Published Tuesday, 18 December 2012
In these tough economic times people are naturally more cautious of how their money is spent.
Sadly, with an increasing number of businesses facing financial difficulties, it's more important than ever to know how to protect your goods, pre-payments and savings in case a business goes bust.
The Consumer Council wants to remind customers of the safest ways to pay for goods and services so that their hard earned cash is protected during the festive period and forthcoming sales.
The Consumer Council's Safer Ways to Pay guide highlights the level of protection you have if things go wrong depending on the payment method, i.e. by credit or debit cards, cash or cheques.
We are encouraging consumers to consider how best to pay for goods to avoid being left out of pocket. Telephone for your free copy on 0800 121 6022.
Cash or Cheque
Paying by cash or cheque can be risky if you have to wait for goods to arrive. If you pay for something this way and the business goes bust before the goods arrive, you could end up with nothing
Top tips to reduce the risk
1. If possible, pay a small deposit for the item and get a receipt.
2. Confirm that you will pay the balance the day before or as close as possible to the delivery date.
3. If you are in a shop and they insist that you pay in full before delivery, write your name and address on the packaging if the item is in stock. This will mean that if the business goes bust, you may still receive your goods.
4. If the goods aren't in stock, get written confirmation from the business of the expected delivery date.
5. Think carefully before deciding to pay the full amount in advance, especially if there's a long delivery period.
If you're buying a single item costing between £100 and £30,000, it may be worth paying by credit card as this gives you added protection if something goes wrong. This protection is known as equal or joint liability and it means that by law, the credit card company must help in cases of faulty goods or non-delivery if the retailer goes out of business.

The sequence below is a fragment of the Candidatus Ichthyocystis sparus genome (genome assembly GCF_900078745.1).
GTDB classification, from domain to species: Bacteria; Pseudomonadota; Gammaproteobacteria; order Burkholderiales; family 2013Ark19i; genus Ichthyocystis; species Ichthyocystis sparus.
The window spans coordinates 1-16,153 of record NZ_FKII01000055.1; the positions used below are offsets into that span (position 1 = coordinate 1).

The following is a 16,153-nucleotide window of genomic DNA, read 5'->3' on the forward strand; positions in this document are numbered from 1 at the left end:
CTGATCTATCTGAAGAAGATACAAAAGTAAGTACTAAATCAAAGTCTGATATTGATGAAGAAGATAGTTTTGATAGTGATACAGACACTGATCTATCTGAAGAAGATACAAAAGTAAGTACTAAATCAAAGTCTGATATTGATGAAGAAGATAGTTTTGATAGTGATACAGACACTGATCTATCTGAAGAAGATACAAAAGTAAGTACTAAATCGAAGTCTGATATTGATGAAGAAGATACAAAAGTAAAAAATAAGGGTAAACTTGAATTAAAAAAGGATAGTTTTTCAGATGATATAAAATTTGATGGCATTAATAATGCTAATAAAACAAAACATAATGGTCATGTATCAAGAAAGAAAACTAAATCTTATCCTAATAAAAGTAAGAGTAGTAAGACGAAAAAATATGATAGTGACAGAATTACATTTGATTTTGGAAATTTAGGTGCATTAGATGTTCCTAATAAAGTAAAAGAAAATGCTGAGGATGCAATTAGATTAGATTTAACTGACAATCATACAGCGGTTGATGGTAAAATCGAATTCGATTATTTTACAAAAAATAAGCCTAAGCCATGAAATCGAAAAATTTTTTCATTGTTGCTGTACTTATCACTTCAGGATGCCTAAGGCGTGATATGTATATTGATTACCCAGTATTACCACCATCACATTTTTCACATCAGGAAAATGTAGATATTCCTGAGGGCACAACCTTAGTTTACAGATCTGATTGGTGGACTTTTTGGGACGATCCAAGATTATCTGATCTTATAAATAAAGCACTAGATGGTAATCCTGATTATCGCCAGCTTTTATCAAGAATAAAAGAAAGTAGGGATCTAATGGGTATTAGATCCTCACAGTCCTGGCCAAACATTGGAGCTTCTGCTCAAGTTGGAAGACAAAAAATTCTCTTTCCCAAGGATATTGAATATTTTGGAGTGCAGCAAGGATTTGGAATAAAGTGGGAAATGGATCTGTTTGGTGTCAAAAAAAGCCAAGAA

Remember try to pay the amount off in full when you get the bill to avoid paying interest.
Visa Credit Card
If you use a Visa credit card for goods costing under £100, your card provider can use the 'Chargeback' process to claim money back for you. Charge back is part of Visa scheme rules and can be used in cases where goods don't arrive, arrived damaged, don't match the description given or where the business has gone bust. The rules cover payments made by prepaid Visa credit cards (that you top-up as you go), Visa debit cards and Visa Electron.
You have 120 days to make a claim through Chargeback starting from the day you become aware of a problem.
Many websites use online payment processors such as PayPal, Google Checkout or WorldPay. The law in this area is uncertain so if a problem arrises it is unlikely you will be able to claim against the credit card company as the payment does not go directly from the company to the seller.
Christmas Saving Club
Treat Christmas saving cards and stamps like cash. Keep them safe because of they are lost or stolen you could lose your money, as the company may not have a record of who owns the cards or stamps or how much they have saved.